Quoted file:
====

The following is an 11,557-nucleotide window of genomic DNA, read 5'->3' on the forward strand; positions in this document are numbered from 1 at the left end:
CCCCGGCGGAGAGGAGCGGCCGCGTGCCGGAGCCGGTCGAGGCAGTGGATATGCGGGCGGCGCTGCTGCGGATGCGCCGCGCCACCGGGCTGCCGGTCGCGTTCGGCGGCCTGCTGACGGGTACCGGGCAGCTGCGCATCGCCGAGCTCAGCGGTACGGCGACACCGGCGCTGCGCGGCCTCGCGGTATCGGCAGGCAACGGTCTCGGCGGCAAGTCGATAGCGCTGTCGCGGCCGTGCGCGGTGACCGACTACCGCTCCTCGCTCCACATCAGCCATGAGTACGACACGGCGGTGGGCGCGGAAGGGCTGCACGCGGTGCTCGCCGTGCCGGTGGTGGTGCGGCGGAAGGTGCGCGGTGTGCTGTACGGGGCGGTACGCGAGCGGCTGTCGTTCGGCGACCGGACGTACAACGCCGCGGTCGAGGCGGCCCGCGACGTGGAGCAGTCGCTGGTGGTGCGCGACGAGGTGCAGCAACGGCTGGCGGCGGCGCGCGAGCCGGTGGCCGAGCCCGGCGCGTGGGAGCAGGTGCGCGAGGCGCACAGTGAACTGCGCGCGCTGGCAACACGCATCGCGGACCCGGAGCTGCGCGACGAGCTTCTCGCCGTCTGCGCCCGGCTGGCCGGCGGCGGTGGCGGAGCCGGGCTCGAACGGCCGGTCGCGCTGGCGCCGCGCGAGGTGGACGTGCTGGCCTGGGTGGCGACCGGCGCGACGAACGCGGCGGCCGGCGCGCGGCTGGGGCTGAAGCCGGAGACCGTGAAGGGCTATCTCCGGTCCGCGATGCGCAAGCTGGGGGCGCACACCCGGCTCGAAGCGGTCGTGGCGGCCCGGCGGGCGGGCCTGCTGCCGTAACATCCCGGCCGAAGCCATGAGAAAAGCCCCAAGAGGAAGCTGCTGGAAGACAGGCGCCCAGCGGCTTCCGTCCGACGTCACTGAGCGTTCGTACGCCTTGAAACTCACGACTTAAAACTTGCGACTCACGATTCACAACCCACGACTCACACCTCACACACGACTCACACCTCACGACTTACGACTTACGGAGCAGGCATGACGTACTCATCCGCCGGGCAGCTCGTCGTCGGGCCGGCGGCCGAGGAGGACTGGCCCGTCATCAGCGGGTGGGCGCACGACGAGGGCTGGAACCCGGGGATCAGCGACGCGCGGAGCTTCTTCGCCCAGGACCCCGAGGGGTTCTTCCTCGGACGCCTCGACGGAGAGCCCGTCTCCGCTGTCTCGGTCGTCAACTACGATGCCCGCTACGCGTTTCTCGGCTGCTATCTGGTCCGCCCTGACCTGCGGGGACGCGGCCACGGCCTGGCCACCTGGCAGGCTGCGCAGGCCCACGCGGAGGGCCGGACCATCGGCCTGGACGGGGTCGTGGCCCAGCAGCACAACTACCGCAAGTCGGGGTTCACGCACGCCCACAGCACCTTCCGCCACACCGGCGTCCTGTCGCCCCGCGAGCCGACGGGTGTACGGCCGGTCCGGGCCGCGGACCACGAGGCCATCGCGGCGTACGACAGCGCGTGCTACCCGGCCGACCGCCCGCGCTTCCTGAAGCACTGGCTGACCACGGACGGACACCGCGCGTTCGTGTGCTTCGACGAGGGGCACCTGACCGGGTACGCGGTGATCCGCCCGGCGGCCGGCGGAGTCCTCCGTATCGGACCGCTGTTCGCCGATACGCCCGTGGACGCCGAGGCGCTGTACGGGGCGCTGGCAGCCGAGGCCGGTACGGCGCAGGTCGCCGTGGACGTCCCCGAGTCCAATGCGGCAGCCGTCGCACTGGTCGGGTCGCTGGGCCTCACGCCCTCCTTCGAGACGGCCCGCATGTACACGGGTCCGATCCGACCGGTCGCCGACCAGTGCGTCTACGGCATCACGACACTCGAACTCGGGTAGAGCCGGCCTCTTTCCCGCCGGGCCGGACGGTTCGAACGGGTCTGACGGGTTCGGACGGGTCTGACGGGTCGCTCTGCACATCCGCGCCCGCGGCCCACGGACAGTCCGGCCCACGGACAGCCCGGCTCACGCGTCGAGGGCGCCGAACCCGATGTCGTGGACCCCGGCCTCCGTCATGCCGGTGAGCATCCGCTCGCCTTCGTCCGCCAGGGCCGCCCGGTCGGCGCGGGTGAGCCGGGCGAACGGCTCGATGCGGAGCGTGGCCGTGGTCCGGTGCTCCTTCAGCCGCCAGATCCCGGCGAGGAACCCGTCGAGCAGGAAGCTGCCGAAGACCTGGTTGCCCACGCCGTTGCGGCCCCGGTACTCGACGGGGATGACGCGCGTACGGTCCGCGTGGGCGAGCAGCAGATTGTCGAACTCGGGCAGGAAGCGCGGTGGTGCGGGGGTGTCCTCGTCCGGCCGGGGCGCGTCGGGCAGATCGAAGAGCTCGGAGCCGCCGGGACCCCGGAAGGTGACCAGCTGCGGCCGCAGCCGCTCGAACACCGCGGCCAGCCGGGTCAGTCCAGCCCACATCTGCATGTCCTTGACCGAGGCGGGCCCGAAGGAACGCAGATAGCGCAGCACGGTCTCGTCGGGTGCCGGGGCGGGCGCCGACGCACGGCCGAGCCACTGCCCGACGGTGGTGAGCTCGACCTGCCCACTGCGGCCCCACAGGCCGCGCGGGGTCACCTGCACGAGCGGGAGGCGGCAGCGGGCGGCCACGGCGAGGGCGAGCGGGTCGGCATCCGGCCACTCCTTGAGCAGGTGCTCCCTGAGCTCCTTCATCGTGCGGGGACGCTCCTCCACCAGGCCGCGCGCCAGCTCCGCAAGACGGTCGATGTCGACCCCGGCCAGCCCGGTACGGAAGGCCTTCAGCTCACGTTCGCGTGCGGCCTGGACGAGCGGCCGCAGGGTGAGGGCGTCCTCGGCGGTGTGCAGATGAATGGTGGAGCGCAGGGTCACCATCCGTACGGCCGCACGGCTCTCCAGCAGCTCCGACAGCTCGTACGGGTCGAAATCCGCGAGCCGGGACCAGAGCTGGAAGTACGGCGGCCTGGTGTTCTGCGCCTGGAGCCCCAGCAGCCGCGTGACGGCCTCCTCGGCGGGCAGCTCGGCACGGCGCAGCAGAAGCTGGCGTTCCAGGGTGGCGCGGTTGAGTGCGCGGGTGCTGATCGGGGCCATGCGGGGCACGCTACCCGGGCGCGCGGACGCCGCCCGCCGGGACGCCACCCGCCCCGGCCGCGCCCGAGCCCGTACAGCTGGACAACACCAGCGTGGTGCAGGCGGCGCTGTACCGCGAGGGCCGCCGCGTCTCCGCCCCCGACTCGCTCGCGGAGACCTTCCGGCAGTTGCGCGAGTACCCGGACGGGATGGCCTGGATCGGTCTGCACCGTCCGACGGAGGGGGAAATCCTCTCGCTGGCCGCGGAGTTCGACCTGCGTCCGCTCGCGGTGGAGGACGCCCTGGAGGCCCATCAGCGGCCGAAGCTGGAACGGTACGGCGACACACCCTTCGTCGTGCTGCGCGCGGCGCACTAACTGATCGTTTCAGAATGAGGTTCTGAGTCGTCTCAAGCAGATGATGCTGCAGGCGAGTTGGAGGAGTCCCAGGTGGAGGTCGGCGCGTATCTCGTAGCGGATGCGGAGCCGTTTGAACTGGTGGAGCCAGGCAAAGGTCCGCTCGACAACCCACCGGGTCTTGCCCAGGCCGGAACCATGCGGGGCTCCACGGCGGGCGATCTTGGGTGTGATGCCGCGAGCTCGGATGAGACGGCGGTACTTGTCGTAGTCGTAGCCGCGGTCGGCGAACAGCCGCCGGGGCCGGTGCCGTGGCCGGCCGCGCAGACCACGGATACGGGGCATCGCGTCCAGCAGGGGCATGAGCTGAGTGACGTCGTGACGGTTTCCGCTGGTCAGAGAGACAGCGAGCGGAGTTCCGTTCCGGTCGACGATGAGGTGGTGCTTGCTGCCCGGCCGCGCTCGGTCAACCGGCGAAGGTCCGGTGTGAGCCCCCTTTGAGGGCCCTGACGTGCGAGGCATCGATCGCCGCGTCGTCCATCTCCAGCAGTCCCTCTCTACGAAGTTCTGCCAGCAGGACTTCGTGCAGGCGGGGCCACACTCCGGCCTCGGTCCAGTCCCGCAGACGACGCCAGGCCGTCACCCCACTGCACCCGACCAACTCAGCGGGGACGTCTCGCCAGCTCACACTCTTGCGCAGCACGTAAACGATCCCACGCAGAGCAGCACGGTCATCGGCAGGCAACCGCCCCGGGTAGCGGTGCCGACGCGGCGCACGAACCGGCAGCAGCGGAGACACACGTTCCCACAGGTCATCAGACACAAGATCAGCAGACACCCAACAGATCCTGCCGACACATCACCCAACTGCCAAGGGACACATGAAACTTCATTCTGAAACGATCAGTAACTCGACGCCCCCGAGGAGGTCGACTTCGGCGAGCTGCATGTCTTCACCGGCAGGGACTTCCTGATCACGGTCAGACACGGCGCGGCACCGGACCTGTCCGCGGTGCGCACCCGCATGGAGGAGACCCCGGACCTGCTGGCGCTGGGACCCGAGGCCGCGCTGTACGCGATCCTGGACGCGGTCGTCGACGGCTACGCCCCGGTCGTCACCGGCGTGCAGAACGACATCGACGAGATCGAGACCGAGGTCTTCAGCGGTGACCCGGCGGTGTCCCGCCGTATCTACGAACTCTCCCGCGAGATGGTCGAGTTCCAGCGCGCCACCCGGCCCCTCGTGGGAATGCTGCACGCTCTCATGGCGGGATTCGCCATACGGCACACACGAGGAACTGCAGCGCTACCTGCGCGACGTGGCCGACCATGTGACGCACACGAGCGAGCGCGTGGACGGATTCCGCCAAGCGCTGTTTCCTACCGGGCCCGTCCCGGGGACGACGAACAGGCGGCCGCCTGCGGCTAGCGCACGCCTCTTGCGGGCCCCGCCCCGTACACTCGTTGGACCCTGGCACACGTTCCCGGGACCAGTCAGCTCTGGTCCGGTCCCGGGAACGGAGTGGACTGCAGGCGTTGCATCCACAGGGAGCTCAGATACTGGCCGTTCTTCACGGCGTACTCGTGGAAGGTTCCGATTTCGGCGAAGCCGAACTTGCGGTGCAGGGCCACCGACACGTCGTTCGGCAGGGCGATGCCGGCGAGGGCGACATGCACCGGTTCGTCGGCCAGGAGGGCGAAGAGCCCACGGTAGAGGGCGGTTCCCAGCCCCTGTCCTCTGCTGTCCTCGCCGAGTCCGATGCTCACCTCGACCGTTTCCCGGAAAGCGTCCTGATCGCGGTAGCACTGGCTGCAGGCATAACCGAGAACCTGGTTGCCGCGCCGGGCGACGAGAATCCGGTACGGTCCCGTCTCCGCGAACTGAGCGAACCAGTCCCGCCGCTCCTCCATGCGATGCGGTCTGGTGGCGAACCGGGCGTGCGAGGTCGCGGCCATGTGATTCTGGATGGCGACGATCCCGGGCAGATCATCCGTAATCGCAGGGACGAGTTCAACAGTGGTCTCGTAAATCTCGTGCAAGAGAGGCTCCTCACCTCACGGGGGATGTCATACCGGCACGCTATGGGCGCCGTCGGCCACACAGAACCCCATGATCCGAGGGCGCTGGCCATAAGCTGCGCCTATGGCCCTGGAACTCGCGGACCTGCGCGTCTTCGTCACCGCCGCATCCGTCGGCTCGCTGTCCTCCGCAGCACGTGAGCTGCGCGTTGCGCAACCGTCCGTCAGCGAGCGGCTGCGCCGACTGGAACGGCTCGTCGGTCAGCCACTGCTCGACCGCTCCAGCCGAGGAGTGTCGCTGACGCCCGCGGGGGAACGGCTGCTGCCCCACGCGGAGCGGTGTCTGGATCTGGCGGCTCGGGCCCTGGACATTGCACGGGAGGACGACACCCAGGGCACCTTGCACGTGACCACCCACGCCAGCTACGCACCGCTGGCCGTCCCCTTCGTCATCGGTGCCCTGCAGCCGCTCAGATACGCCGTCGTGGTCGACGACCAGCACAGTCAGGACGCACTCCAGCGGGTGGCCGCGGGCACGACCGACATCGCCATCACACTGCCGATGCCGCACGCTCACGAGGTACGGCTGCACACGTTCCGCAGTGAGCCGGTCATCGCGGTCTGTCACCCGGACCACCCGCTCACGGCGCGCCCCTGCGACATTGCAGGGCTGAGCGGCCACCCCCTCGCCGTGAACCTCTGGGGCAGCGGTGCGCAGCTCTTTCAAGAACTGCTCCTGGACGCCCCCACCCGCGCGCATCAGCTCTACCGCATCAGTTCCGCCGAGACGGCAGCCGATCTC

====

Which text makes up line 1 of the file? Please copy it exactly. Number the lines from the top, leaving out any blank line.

The following is an 11,557-nucleotide window of genomic DNA, read 5'->3' on the forward strand; positions in this document are numbered from 1 at the left end: